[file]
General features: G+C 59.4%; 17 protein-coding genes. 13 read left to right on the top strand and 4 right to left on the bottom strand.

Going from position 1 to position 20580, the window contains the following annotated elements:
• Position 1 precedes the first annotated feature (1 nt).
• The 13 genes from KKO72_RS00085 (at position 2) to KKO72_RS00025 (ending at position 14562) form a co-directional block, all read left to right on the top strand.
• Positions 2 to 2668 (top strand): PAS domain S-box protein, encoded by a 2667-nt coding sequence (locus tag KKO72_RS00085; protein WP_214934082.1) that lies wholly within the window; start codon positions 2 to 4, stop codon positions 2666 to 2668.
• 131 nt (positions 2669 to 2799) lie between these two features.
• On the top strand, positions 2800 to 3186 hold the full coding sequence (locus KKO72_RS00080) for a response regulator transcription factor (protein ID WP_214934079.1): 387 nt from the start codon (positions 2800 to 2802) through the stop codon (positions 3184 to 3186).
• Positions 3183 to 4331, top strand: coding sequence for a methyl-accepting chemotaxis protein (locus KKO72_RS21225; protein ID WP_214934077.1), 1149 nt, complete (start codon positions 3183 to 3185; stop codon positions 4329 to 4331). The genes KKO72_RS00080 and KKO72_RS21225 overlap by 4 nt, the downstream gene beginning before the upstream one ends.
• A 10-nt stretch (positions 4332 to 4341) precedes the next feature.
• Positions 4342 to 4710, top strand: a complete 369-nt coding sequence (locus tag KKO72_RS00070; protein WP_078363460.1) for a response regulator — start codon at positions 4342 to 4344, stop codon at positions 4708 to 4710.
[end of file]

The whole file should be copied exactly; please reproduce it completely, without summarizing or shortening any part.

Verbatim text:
General features: G+C 59.4%; 17 protein-coding genes. 13 read left to right on the top strand and 4 right to left on the bottom strand.

Going from position 1 to position 20580, the window contains the following annotated elements:
• Position 1 precedes the first annotated feature (1 nt).
• The 13 genes from KKO72_RS00085 (at position 2) to KKO72_RS00025 (ending at position 14562) form a co-directional block, all read left to right on the top strand.
• Positions 2 to 2668 (top strand): PAS domain S-box protein, encoded by a 2667-nt coding sequence (locus tag KKO72_RS00085; protein WP_214934082.1) that lies wholly within the window; start codon positions 2 to 4, stop codon positions 2666 to 2668.
• 131 nt (positions 2669 to 2799) lie between these two features.
• On the top strand, positions 2800 to 3186 hold the full coding sequence (locus KKO72_RS00080) for a response regulator transcription factor (protein ID WP_214934079.1): 387 nt from the start codon (positions 2800 to 2802) through the stop codon (positions 3184 to 3186).
• Positions 3183 to 4331, top strand: coding sequence for a methyl-accepting chemotaxis protein (locus KKO72_RS21225; protein ID WP_214934077.1), 1149 nt, complete (start codon positions 3183 to 3185; stop codon positions 4329 to 4331). The genes KKO72_RS00080 and KKO72_RS21225 overlap by 4 nt, the downstream gene beginning before the upstream one ends.
• A 10-nt stretch (positions 4332 to 4341) precedes the next feature.
• Positions 4342 to 4710, top strand: a complete 369-nt coding sequence (locus tag KKO72_RS00070; protein WP_078363460.1) for a response regulator — start codon at positions 4342 to 4344, stop codon at positions 4708 to 4710.